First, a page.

Stop that Sass! The Dreaded Eye-Roll (and Other Disrespectful Forms of Communication)

By: Tricia Cornell

We’ve all done it. Our eyes roll up into our eyelids; we curl the corners of our mouths—maybe we even let out a little snort. It’s the dreaded eye-roll, and it’s the ultimate sassy retort. Chances are, we’ve also seen our tweens and teens do it. Maybe their versions include a shoulder shrug or an under-the-breath mutter, “Whatever,” or “Yeah, right,” or some other creatively sarcastic reply. Read more >

It’s rude. It’s frustrating. And for many parents, it presses some buttons and makes it hard to reply calmly. But rolled eyes and sarcastic responses are also good opportunities to talk to our kids about family expectations, respect, and how to communicate more effectively. Try these three steps to help you stop the sass in your own household.

1. Look inward. Think about the times when you have been tempted to roll your eyes or make a sassy retort. Is it when someone says or does something you find frustrating, yet you can’t quite put it in words why you find it frustrating? Is it when you feel powerless to change something, but want to make it clear that you don’t approve? Is it when you feel like no one is listening to you?

2. Notice. Now that you’ve taken the time to reflect on what can trigger your own sassy behavior reflex, think about how your teen might be feeling. When he starts being disrespectful, stop what you’re doing and pay attention. Really pay attention, and find out what it is he’s trying to say.

3. Voice your concern. Keep it light. Your tone doesn’t have to be harsh. Your message should be, “We don’t talk to each other that way in our family.” In some families, mirroring the behavior back at the teen — with a playful eye roll or shrug of your own — can get the message across. In others, a lighthearted, “Ouch! That hurts!” can do the trick.

Talking Tips:

  • Encourage precise communication. Your child has something to say, so make sure you get a chance to hear what it is. Ask her, “What is it that’s bothering you?” or “Do you have another suggestion? I’d love to hear it.”
  • Watch your own communication. We are our children’s first and most effective teachers, even when we are at our worst. If you have some disrespectful communication habits like eye rolling — and most of us do — pay attention and pledge to make a change. Talk with your teen or tween and say, “I’m going to make an effort to be more respectful, and I want you to help me do that.”
  • Be consistent. We all get confused when the rules keep changing. If eye rolling is a punishable offense one day and gets a pass the next, your tween or teen won’t know what to think. Set clear expectations for how your family communicates with each other.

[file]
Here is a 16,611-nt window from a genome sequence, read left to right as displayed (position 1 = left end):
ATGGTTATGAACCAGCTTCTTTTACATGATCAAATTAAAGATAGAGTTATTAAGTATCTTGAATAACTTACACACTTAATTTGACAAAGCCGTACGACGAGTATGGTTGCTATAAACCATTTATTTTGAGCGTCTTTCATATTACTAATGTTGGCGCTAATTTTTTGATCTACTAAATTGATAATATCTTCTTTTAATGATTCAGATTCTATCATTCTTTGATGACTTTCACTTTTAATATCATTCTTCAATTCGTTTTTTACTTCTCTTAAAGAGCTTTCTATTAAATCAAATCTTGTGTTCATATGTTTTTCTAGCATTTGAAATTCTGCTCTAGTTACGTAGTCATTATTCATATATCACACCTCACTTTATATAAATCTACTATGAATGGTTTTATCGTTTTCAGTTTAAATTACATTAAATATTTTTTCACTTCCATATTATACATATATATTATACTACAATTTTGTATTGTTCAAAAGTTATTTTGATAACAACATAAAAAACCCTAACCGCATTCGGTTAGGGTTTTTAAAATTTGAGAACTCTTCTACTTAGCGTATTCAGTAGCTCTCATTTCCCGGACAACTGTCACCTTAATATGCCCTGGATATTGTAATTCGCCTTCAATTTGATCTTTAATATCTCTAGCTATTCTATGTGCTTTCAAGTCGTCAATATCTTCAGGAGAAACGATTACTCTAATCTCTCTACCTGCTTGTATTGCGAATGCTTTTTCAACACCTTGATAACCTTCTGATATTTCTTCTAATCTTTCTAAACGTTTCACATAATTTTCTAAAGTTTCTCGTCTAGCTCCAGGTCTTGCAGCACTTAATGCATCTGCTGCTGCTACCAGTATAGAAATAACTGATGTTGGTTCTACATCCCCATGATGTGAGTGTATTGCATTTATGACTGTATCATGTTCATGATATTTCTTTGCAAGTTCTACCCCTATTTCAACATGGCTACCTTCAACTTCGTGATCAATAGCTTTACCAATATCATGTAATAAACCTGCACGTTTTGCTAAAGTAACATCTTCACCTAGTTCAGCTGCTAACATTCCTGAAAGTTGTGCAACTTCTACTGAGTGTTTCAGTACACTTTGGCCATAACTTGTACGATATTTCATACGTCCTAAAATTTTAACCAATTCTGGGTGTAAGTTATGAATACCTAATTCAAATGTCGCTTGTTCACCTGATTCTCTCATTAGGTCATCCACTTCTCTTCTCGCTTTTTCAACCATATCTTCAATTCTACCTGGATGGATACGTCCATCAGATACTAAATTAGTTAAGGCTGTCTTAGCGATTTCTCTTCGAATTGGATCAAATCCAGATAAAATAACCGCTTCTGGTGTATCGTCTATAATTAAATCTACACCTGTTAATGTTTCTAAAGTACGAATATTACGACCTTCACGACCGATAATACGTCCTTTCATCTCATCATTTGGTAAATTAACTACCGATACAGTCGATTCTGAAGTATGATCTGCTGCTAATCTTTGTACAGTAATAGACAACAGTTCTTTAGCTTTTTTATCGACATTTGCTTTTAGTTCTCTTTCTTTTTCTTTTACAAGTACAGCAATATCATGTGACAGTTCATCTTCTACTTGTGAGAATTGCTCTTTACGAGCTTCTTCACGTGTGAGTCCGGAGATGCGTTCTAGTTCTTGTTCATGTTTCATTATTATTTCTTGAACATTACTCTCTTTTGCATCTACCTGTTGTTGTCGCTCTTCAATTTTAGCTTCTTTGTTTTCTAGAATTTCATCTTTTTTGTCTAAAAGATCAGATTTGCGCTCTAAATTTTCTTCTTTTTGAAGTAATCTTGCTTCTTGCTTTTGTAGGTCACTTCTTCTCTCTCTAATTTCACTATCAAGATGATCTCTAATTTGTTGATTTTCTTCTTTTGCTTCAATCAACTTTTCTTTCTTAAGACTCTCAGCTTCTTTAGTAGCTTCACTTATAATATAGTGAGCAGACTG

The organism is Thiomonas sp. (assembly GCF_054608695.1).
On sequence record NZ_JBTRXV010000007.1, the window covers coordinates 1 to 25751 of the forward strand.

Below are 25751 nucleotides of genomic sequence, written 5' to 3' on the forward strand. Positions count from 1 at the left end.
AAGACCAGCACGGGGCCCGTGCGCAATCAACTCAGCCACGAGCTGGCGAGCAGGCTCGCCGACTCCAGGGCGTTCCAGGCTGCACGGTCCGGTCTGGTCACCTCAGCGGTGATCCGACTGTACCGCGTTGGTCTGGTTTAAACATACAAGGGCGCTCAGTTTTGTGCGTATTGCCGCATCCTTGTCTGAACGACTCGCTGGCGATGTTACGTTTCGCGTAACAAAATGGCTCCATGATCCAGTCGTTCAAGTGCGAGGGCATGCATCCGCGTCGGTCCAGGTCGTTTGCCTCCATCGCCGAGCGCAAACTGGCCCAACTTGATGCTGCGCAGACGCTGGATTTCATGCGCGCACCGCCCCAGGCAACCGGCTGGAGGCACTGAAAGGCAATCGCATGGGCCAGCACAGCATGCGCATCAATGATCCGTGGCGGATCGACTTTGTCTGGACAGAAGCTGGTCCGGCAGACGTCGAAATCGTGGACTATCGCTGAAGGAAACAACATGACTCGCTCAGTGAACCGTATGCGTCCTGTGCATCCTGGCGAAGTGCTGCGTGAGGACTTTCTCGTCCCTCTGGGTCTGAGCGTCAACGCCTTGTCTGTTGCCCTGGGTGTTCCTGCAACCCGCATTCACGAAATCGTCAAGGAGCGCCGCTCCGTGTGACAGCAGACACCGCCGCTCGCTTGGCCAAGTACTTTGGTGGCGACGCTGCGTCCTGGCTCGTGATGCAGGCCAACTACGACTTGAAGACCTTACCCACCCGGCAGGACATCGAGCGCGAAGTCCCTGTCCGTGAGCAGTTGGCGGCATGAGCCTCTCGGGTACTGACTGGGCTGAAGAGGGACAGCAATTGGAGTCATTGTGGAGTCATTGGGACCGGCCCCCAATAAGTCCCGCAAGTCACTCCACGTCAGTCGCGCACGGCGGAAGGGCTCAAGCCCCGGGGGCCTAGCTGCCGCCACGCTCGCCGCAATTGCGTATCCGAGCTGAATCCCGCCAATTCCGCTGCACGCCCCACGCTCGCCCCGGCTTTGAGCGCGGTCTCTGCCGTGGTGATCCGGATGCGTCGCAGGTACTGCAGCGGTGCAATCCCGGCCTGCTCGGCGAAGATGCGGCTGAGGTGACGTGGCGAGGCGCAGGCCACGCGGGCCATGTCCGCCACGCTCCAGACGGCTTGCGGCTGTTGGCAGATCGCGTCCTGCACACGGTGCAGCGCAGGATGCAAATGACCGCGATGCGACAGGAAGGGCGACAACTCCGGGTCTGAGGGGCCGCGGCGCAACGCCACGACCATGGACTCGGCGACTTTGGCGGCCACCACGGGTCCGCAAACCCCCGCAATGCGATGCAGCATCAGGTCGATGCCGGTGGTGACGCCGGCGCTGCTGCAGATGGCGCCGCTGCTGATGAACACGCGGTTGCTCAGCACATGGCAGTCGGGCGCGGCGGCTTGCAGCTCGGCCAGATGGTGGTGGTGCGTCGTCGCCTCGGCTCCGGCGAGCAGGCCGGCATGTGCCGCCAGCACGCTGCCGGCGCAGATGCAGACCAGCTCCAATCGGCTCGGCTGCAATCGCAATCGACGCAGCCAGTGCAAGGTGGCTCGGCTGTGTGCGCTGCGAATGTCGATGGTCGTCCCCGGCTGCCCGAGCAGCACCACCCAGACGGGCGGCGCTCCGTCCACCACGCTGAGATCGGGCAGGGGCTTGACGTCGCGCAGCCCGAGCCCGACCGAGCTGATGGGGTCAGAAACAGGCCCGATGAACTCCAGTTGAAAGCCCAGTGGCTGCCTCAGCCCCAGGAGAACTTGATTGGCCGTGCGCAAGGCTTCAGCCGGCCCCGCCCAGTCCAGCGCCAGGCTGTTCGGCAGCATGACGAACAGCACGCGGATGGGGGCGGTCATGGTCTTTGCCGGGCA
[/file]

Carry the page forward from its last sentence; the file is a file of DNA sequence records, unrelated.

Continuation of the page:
And the next time you hear yourself start to say, “Whatever…” Stop. Smile. And think about who’s watching and listening.

1. Peter C. Scales and Nancy Leffert, Developmental Assets: A Synthesis of the Scientific Research on Adolescent Development (Minneapolis: Search Institute, 2004).

2. Image via Wikimedia Commons.


I really like your ideas. I usually am a little more on the strict side as I feel that teenagers are way too disrespectful these days. It may be fine for your child to show their frustration to you in this manner at home but we are training them to be adults. Try acting like that to your boss and see if he or she takes a moment to reflect what you could be feeling that made you roll your eyes at them. Overall though I think the advice is solid. The consistency part is harder for most parents as there are so many things we are trying to teach our kids all at once. Thank you for the advice.

Cindi Ford


These really are some great tips. There are so many ways that teens can get under the skin of parents and they do it on purpose. If we let them know that it angers us then we lose but if we try to shift them in the right direction then things are better.



Teenagers do all kinds of rushing things to irritate their parents and they try as hard as they can because it’s almost like a law of becoming a teen.


Your three steps with links included are so helpful. Successful family communication happens when parents are aware of normal teen behavior and when open, respectful discussions have taken place throughout the years. For children, ages 3 to 9, parents can use the Kelly Bear Feelings book to practice listening skills that will serve to enhance their parent-child relationship. See the Kelly Bear website, resources, books, for sample pages.

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